>
> There does seem to be a ~15% performance penalty from being part of the
> collections hierarchy.
>
>   --Rex
>
>
>
>
>
>
>
> On Tue, Dec 27, 2011 at 12:02 PM, huynhjl <huyn [dot] [dot] [dot] [at] gmail [dot] com> wrote:
> > Hi All,
>
> > I just noticed while exploring various implementations of foldRight at
>
> >http://stackoverflow.com/questions/8549433/is-it-possible-to-use-cont...
> > that List.foldLeft is implemented in terms of LinearSeqOptimized. It
> > does not seem as efficient as the tail recursive version along this
> > line:
>
> >  def foldLeft2[T,U](list: List[T], acc: U)(f: (T, U) => U): U = {
> >    list match {
> >      case x :: xs => foldLeft2(xs, f(x, acc))(f)
> >      case Nil => acc
> >    }
> >  }
>
> > Without specific knowledge, I would have assumed that the
> > List.foldLeft implementation was the typical tail recursive one. Was
> > this a conscious choice/trade off? Or maybe my benchmark is flawed?
>
> > Jean-Laurent

huynhjl 2
Joined: 2011-03-26,
User offline. Last seen 42 years 45 weeks ago.
Re: List.foldLeft implementation

Hi Rex,

I found out that the timing behavior is specific to my Core 2 Duo
1.5GHz. Using a more recent computer, the timings are nearly identical
for all implementations. I guess I'll have to be more suspicious of my
old laptop.

Jean-Laurent

On Dec 27, 10:59 am, Rex Kerr wrote:
> I'm not sure what's going on with your timings, but your benchmark is too
> short.  You should run through the list multiple times or otherwise do
> something to take more time.  (Maybe it's a memory issue due to boxing all
> those ints?)
>
> If I change bench to use time(what, lots(n,f)), and then change warm to
> 100, I get nice even times for all methods (all of them, even the library
> version; the JVM seems to have elided the overhead here).
>
>   --Rex
>
>
>
>
>
>
>
> On Tue, Dec 27, 2011 at 1:20 PM, huynhjl wrote:
> > Hi Rex,
>
> > I'm not able to reproduce timings by pulling them in. Here is the
> > code:
>
> >https://gist.github.com/1524670
>
> > Results are:
>
> > [info] Running C
> > tailrec match foldLeft2: warming...
> > Elapsed: 0.024
> > tailrec if/else foldLeft3: warming...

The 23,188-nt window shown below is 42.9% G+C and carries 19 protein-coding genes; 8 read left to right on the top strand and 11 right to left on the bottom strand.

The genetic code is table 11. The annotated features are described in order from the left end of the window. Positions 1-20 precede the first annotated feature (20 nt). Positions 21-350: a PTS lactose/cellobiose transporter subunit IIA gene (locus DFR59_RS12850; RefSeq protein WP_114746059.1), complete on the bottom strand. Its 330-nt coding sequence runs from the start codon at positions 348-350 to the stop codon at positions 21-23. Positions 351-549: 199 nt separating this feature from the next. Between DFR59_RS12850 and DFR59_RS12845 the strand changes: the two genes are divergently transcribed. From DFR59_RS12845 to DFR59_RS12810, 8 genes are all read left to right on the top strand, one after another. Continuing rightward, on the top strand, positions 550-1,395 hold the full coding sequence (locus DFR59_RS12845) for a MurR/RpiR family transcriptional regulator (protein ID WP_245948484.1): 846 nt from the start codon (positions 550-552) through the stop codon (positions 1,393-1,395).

> > Elapsed: 0.045
> > lib foldLeft: warming...
> > Elapsed: 0.068
> > pulled-in foldLeft: warming...
> > Elapsed: 0.069
>
> > Implementation of lots and time implementation may seem familiar, I
> > took them from one of your stackoverflow post.
>
> > Victor's is slower which is really odd. Probably my methodology is
> > flawed...
>
> > Jean-Laurent
>
> > On Dec 27, 9:33 am, Rex Kerr wrote:
> > > You're just measuring the overhead of being in the collections hierarchy.
> > > If you extract the library method into your own function, you find that
> > the
> > > times are identical.
>
> > > (In fact, Viktor's seems exactly identical to the library version in
> > speed,
> > > while yours is perhaps 3-4% slower.)
>
> > > There does seem to be a ~15% performance penalty from being part of the
> > > collections hierarchy.
>
> > >   --Rex
>
> > > On Tue, Dec 27, 2011 at 12:02 PM, huynhjl wrote:
> > > > Hi All,
>
> > > > I just noticed while exploring various implementations of foldRight at
>
> > > >http://stackoverflow.com/questions/8549433/is-it-possible-to-use-cont.
> > ..
> > > > that List.foldLeft is implemented in terms of LinearSeqOptimized. It
> > > > does not seem as efficient as the tail recursive version along this
> > > > line:
>
> > > >  def foldLeft2[T,U](list: List[T], acc: U)(f: (T, U) => U): U = {
> > > >    list match {
> > > >      case x :: xs => foldLeft2(xs, f(x, acc))(f)
> > > >      case Nil => acc
> > > >    }
> > > >  }
>
> > > > Without specific knowledge, I would have assumed that the
> > > > List.foldLeft implementation was the typical tail recursive one. Was
> > > > this a conscious choice/trade off? Or maybe my benchmark is flawed?
>
> > > > Jean-Laurent